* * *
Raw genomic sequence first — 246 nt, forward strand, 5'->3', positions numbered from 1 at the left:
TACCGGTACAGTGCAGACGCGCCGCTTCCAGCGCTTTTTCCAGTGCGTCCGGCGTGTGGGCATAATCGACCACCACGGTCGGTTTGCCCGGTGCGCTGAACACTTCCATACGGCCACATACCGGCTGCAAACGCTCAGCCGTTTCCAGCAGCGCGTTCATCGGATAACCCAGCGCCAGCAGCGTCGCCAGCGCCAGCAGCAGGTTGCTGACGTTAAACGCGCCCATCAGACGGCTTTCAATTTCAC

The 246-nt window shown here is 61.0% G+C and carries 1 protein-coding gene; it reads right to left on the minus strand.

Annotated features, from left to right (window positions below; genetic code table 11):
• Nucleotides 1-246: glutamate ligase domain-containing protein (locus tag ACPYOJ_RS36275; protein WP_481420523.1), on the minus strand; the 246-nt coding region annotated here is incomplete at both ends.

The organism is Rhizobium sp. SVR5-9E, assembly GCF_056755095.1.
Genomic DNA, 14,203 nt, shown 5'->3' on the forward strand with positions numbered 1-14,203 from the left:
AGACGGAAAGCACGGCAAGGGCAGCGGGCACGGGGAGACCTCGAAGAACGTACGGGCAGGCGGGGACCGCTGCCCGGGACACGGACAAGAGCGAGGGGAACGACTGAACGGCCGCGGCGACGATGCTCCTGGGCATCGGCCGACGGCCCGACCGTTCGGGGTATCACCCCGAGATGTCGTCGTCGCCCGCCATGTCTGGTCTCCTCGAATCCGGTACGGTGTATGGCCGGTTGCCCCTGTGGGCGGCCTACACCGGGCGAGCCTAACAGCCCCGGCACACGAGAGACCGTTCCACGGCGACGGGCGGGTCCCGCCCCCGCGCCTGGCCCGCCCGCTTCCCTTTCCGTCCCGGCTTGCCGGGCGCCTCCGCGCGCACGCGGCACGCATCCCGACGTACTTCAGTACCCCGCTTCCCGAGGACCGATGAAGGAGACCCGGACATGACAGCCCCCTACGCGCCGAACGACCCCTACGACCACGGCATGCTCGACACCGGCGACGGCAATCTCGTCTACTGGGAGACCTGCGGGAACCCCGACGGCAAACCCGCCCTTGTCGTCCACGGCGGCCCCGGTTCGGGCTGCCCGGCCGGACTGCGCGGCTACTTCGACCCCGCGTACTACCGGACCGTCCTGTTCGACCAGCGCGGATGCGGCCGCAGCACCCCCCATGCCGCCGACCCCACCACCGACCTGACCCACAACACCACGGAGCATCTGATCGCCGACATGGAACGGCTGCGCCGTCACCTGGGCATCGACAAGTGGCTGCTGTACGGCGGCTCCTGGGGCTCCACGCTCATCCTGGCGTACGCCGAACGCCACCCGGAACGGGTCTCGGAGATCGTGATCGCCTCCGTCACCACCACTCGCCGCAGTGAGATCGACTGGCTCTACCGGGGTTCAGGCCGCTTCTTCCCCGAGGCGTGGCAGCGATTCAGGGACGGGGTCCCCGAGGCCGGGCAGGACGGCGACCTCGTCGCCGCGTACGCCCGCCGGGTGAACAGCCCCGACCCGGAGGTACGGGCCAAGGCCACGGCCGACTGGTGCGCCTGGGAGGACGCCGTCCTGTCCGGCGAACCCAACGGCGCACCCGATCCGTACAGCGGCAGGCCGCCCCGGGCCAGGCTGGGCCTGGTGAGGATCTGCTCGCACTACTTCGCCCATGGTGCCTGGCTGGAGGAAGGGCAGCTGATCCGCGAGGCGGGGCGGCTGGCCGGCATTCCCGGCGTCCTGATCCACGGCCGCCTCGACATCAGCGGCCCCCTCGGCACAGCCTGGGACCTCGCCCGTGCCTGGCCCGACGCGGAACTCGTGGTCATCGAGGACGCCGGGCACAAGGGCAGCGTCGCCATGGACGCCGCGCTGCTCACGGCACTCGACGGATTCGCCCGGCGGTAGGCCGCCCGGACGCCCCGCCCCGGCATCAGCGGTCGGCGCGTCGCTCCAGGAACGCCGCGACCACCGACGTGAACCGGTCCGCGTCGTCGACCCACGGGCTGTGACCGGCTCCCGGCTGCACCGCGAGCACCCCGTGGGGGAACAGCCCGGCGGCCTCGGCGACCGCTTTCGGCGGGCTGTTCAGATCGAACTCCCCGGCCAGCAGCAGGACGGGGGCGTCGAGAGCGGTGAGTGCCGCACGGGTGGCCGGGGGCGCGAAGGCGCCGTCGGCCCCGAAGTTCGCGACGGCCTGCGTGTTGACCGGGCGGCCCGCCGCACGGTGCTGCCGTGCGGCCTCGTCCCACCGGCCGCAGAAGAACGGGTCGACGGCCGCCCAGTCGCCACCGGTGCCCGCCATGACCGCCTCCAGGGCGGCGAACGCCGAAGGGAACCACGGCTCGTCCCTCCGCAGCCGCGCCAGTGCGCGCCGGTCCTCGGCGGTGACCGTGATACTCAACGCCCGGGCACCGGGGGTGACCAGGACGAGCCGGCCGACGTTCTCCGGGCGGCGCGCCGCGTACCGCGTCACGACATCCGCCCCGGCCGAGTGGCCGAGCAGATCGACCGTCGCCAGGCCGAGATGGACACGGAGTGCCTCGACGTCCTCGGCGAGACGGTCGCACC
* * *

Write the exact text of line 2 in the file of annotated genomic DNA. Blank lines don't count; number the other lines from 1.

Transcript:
TACCGGTACAGTGCAGACGCGCCGCTTCCAGCGCTTTTTCCAGTGCGTCCGGCGTGTGGGCATAATCGACCACCACGGTCGGTTTGCCCGGTGCGCTGAACACTTCCATACGGCCACATACCGGCTGCAAACGCTCAGCCGTTTCCAGCAGCGCGTTCATCGGATAACCCAGCGCCAGCAGCGTCGCCAGCGCCAGCAGCAGGTTGCTGACGTTAAACGCGCCCATCAGACGGCTTTCAATTTCAC